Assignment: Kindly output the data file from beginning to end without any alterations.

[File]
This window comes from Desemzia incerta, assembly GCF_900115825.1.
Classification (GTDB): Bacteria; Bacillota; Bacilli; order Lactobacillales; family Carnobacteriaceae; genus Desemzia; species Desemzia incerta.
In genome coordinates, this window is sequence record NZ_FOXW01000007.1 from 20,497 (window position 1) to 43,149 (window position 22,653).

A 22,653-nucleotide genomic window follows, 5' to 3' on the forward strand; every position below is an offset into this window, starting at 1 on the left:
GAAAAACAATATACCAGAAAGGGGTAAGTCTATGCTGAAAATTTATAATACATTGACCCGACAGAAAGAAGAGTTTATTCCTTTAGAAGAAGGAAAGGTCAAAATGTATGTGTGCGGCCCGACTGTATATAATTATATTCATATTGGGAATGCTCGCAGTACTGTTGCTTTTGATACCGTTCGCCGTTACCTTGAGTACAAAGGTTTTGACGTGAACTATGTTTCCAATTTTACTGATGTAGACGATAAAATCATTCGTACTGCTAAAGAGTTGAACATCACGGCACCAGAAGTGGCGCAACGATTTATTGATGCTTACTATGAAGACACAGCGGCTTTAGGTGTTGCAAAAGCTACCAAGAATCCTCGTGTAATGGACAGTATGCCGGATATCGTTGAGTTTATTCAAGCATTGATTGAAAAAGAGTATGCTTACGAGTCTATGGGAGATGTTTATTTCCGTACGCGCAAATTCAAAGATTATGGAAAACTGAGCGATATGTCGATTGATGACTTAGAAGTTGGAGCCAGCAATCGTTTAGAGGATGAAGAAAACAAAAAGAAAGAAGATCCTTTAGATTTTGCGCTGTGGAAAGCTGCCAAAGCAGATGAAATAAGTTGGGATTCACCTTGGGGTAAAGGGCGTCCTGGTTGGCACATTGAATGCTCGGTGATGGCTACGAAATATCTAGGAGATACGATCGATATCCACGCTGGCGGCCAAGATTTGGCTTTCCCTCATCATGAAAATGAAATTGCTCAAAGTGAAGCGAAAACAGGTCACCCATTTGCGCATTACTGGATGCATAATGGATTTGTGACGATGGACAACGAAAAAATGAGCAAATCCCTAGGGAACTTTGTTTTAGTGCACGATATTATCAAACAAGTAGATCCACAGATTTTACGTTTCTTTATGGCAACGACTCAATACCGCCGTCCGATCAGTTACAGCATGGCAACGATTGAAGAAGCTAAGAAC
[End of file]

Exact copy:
This window comes from Desemzia incerta, assembly GCF_900115825.1.
Classification (GTDB): Bacteria; Bacillota; Bacilli; order Lactobacillales; family Carnobacteriaceae; genus Desemzia; species Desemzia incerta.
In genome coordinates, this window is sequence record NZ_FOXW01000007.1 from 20,497 (window position 1) to 43,149 (window position 22,653).

A 22,653-nucleotide genomic window follows, 5' to 3' on the forward strand; every position below is an offset into this window, starting at 1 on the left:
GAAAAACAATATACCAGAAAGGGGTAAGTCTATGCTGAAAATTTATAATACATTGACCCGACAGAAAGAAGAGTTTATTCCTTTAGAAGAAGGAAAGGTCAAAATGTATGTGTGCGGCCCGACTGTATATAATTATATTCATATTGGGAATGCTCGCAGTACTGTTGCTTTTGATACCGTTCGCCGTTACCTTGAGTACAAAGGTTTTGACGTGAACTATGTTTCCAATTTTACTGATGTAGACGATAAAATCATTCGTACTGCTAAAGAGTTGAACATCACGGCACCAGAAGTGGCGCAACGATTTATTGATGCTTACTATGAAGACACAGCGGCTTTAGGTGTTGCAAAAGCTACCAAGAATCCTCGTGTAATGGACAGTATGCCGGATATCGTTGAGTTTATTCAAGCATTGATTGAAAAAGAGTATGCTTACGAGTCTATGGGAGATGTTTATTTCCGTACGCGCAAATTCAAAGATTATGGAAAACTGAGCGATATGTCGATTGATGACTTAGAAGTTGGAGCCAGCAATCGTTTAGAGGATGAAGAAAACAAAAAGAAAGAAGATCCTTTAGATTTTGCGCTGTGGAAAGCTGCCAAAGCAGATGAAATAAGTTGGGATTCACCTTGGGGTAAAGGGCGTCCTGGTTGGCACATTGAATGCTCGGTGATGGCTACGAAATATCTAGGAGATACGATCGATATCCACGCTGGCGGCCAAGATTTGGCTTTCCCTCATCATGAAAATGAAATTGCTCAAAGTGAAGCGAAAACAGGTCACCCATTTGCGCATTACTGGATGCATAATGGATTTGTGACGATGGACAACGAAAAAATGAGCAAATCCCTAGGGAACTTTGTTTTAGTGCACGATATTATCAAACAAGTAGATCCACAGATTTTACGTTTCTTTATGGCAACGACTCAATACCGCCGTCCGATCAGTTACAGCATGGCAACGATTGAAGAAGCTAAGAAC